Journalists at Johnston Press‘s Leeds titles are back on the picket line today in an unplanned “strike” – after being told they could not hold a chapel meeting on company property.
Staff at the Yorkshire Post, Yorkshire Evening Post and sister titles have held nine days of strikes this year in protest at redundancies and declining quality.
After Wednesday’s one-day strike, the National Union of Journalists chapel told management their planned meeting on Thursday was cancelled.
This, according to the NUJ left “red-faced” management with an “unnecessary bill for the strikebreaking services of the Press Association”.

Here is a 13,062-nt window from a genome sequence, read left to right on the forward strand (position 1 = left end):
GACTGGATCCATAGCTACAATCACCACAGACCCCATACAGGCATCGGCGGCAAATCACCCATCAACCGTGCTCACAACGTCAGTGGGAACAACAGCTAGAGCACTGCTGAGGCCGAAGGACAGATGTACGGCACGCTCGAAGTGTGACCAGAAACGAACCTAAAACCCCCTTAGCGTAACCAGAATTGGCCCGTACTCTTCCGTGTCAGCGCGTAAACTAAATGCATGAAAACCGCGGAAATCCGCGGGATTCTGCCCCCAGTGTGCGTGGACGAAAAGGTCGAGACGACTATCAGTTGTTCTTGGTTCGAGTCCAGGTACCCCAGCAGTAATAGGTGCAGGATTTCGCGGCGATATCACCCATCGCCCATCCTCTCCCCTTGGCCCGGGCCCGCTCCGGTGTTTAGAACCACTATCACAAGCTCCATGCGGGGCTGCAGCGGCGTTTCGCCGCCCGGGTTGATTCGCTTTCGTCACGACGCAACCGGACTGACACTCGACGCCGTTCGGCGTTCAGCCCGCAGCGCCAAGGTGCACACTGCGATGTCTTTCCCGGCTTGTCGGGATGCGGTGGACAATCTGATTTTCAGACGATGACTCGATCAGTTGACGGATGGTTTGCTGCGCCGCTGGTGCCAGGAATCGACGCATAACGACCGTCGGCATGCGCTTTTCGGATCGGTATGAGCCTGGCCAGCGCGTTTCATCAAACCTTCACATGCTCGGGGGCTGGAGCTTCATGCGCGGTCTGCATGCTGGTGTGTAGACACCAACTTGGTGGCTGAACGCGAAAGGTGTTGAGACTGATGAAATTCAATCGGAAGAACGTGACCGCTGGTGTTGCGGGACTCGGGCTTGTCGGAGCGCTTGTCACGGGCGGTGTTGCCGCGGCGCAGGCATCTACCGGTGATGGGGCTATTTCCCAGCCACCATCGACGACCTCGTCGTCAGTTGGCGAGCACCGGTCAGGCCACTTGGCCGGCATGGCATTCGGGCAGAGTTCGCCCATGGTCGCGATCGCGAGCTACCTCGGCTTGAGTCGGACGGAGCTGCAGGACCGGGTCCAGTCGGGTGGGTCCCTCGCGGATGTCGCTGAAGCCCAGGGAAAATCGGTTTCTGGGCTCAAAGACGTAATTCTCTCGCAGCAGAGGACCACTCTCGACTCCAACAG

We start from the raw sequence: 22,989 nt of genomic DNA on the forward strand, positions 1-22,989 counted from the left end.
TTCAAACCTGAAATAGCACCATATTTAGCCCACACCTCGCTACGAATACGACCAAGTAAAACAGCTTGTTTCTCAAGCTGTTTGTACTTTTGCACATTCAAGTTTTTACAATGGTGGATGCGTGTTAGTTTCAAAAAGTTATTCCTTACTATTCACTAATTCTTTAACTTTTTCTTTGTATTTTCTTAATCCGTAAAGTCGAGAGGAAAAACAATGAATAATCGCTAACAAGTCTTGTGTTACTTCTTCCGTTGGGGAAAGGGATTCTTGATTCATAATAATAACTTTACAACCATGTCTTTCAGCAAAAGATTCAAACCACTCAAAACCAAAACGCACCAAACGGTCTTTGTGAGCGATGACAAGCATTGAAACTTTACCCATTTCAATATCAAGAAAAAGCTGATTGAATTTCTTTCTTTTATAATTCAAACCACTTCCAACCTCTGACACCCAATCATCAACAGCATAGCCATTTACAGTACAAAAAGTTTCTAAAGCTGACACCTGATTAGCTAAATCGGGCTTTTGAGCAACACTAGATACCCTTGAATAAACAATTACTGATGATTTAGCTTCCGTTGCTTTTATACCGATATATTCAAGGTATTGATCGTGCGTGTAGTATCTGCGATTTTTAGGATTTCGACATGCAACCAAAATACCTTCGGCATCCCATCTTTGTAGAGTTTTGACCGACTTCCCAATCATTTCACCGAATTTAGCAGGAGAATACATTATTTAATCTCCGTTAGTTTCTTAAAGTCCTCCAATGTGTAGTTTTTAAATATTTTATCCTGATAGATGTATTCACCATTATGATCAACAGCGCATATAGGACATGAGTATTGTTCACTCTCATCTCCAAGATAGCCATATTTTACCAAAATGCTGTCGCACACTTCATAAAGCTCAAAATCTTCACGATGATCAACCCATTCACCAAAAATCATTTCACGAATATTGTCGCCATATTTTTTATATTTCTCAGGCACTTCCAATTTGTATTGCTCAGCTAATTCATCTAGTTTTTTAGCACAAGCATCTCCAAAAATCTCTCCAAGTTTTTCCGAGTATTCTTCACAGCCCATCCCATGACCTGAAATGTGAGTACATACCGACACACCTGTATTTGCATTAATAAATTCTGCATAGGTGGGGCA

And, when the chapel announced a meeting this morning, they were told they could not hold it in the newspapers’ offices.
Instead, journalists went outside for a “meeting” on the picket line. Legally, it cannot be called a strike, as due notice was not given.
The nearby Public and Commercial Services Union has also allowed the chapel use of its building as a base.
Another one-day strike is due tomorrow, and the chapel today announced a further one-day strike for Wednesday 11 March.
Johnston Press also faces a strike at the Derry Journal in Northern Ireland, after staff voted 88 per cent in favour of industrial action in a ballot last week.